As described in Getting Started, the main PHP file should include header comment what tells WordPress that a file is a plugin and provides information about the plugin.
At a minimum, a header comment must contain the Plugin Name:
/* * Plugin Name: YOUR PLUGIN NAME */
Available header fields:
- Plugin Name: (required) The name of your plugin, which will be displayed in the Plugins list in the WordPress Admin.
- Plugin URI: The home page of the plugin, which should be a unique URL, preferably on your own website. This must be unique to your plugin. You cannot use a WordPress.org URL here.
- Description: A short description of the plugin, as displayed in the Plugins section in the WordPress Admin. Keep this description to fewer than 140 characters.
- Version: The current version number of the plugin, such as 1.0 or 1.0.3.
- Requires at least: The lowest WordPress version that the plugin will work on.
- Requires PHP: The minimum required PHP version.
- Author: The name of the plugin author. Multiple authors may be listed using commas.
- Author URI: The author’s website or profile on another website, such as WordPress.org.
- License: The short name (slug) of the plugin’s license (e.g. GPLv2). More information about licensing can be found in the WordPress.org guidelines.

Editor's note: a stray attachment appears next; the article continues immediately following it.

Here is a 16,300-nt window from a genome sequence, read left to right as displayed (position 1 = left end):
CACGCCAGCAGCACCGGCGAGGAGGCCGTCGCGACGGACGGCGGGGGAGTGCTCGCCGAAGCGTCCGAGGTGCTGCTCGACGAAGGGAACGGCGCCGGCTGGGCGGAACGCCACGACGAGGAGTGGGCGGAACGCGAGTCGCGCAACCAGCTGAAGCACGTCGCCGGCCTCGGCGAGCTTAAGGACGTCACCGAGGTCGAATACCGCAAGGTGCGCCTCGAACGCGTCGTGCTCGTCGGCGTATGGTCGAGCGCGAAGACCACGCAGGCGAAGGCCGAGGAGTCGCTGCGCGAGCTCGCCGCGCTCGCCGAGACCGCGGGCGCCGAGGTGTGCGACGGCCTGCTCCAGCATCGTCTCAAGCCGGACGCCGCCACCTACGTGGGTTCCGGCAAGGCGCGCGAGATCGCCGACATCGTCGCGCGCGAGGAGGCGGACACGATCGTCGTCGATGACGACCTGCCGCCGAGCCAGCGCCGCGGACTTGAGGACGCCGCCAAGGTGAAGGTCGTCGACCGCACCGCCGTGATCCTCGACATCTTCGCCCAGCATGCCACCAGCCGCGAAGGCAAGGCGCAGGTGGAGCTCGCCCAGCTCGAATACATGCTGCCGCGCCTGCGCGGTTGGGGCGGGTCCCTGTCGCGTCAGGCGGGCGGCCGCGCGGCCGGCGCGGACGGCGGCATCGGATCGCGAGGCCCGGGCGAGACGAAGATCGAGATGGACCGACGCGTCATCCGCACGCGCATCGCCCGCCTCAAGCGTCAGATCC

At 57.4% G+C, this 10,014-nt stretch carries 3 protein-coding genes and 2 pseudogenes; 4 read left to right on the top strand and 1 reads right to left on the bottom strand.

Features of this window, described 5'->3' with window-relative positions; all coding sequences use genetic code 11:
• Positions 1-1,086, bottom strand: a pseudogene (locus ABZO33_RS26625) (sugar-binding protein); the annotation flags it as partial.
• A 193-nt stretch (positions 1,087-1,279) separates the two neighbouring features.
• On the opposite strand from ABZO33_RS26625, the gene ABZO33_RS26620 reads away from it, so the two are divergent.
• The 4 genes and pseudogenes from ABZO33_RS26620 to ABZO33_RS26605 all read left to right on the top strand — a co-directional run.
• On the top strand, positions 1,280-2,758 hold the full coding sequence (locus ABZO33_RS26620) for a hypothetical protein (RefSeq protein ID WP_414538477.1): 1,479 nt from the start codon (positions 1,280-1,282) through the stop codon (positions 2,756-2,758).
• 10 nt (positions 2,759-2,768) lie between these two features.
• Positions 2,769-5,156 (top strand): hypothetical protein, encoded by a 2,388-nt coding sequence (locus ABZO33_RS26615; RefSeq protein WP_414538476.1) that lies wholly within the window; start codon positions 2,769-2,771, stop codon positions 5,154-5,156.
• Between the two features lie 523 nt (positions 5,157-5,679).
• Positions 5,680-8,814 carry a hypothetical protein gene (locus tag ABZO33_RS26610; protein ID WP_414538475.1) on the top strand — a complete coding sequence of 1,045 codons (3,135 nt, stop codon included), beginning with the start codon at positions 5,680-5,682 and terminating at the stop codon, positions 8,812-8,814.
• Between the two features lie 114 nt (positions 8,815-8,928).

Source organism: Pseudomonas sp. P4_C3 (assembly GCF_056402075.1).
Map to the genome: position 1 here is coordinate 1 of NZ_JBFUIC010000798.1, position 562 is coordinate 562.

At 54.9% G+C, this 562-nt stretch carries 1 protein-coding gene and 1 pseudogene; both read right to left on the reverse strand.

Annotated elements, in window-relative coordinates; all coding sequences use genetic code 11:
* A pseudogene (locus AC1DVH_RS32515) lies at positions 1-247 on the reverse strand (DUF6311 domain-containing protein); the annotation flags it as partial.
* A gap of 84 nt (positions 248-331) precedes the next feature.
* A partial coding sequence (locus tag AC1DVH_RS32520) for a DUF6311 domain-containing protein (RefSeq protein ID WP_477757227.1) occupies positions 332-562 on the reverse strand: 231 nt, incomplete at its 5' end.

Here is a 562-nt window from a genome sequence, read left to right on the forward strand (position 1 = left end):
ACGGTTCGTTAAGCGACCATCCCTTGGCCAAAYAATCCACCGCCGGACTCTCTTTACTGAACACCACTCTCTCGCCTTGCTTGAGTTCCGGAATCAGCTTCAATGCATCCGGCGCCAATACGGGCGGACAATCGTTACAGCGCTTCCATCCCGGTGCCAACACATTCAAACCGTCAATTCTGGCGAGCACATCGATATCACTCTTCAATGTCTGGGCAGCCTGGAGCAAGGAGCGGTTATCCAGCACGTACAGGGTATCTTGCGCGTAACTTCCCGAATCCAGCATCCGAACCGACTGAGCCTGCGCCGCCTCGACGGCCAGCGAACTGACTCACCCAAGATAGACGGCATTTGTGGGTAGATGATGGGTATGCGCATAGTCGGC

- License URI: A link to the full text of the license (e.g. https://www.gnu.org/licenses/gpl-2.0.html).
- Text Domain: The gettext text domain of the plugin. More information can be found in the Text Domain section of the How to Internationalize your Plugin page.
- Domain Path: The domain path lets WordPress know where to find the translations. More information can be found in the Domain Path section of the How to Internationalize your Plugin page.
- Network: Whether the plugin can only be activated network-wide. Can only be set to true, and should be left out when not needed.
- Update URI: Allows third-party plugins to avoid accidentally being overwritten with an update of a plugin of a similar name from the WordPress.org Plugin Directory. For more info read related dev note.
A valid PHP file with a header comment might look like this:
/* * Plugin Name: My Basics Plugin * Plugin URI: https://example.com/plugins/the-basics/ * Description: Handle the basics with this plugin. * Version: 1.10.3 * Requires at least: 5.2 * Requires PHP: 7.2 * Author: John Smith * Author URI: https://author.example.com/ * License: GPL v2 or later * License URI: https://www.gnu.org/licenses/gpl-2.0.html * Update URI: https://example.com/my-plugin/ * Text Domain: my-basics-plugin * Domain Path: /languages */
Here’s another example which allows file-level PHPDoc DocBlock as well as WordPress plugin file headers:
/** * Plugin Name * * @package PluginPackage * @author Your Name * @copyright 2019 Your Name or Company Name * @license GPL-2.0-or-later * * @wordpress-plugin * Plugin Name: Plugin Name * Plugin URI: https://example.com/plugin-name * Description: Description of the plugin. * Version: 1.0.0 * Requires at least: 5.2 * Requires PHP: 7.2 * Author: Your Name * Author URI: https://example.com * Text Domain: plugin-slug * License: GPL v2 or later * License URI: http://www.gnu.org/licenses/gpl-2.0.txt * Update URI: https://example.com/my-plugin/ */
Alert: When assigning a version number to your project, keep in mind that WordPress uses the PHP version_compare() function to compare plugin version numbers. Therefore, before you release a new version of your plugin, you should make sure that this PHP function considers the new version to be “greater” than the old one. For example, 1.02 is actually greater than 1.1.